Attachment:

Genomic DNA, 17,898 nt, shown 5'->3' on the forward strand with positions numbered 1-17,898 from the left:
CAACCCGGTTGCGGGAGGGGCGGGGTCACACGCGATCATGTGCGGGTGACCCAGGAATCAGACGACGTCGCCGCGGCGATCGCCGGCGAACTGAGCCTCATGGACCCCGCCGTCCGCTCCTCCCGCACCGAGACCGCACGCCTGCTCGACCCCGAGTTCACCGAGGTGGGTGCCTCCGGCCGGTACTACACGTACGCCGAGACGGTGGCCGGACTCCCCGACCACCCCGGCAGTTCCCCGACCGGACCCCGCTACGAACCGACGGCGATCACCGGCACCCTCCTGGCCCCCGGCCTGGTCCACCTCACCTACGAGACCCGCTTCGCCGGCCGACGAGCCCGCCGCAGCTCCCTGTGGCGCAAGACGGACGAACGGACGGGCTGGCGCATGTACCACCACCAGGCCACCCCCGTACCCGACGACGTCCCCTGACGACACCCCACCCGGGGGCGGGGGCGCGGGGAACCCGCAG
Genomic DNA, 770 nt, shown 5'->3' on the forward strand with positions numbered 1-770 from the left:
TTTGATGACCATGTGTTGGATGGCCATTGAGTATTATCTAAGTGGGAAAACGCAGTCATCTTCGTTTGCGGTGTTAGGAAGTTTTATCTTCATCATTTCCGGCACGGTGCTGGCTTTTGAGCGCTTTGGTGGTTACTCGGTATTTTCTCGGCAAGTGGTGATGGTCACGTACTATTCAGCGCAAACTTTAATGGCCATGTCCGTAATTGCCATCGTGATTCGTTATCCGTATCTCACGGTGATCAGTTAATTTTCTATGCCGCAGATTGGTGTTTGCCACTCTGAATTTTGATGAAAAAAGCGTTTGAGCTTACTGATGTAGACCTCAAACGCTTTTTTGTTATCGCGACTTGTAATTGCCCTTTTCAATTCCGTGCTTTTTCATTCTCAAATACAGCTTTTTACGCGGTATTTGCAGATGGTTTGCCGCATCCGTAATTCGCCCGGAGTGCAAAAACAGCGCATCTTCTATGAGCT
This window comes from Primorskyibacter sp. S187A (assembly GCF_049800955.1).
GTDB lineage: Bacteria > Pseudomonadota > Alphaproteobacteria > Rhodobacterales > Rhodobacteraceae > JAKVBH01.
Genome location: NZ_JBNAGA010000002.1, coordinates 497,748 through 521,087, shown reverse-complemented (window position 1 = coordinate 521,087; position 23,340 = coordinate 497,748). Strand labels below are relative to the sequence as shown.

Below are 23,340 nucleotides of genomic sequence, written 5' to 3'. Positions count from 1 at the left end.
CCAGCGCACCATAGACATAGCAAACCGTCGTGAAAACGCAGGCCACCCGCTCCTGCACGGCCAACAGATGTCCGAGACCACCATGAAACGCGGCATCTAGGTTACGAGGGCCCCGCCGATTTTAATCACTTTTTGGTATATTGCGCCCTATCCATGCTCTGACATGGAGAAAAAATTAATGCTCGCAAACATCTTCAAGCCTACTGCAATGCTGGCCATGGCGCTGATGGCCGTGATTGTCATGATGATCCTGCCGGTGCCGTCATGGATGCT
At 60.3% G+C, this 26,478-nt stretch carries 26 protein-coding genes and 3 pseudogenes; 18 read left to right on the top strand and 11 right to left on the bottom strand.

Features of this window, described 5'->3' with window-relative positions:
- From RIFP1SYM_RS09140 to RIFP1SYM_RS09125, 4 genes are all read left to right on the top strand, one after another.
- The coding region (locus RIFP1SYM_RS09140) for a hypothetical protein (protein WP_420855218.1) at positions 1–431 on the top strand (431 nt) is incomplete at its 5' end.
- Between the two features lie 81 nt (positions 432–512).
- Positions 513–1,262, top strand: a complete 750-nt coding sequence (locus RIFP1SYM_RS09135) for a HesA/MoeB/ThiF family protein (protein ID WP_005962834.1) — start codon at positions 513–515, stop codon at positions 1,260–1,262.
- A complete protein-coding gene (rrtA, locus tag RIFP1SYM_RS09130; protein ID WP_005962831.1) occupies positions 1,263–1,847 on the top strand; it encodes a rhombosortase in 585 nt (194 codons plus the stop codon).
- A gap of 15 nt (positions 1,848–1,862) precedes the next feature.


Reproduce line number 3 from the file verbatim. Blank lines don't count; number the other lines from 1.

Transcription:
Genomic DNA, 770 nt, shown 5'->3' on the forward strand with positions numbered 1-770 from the left: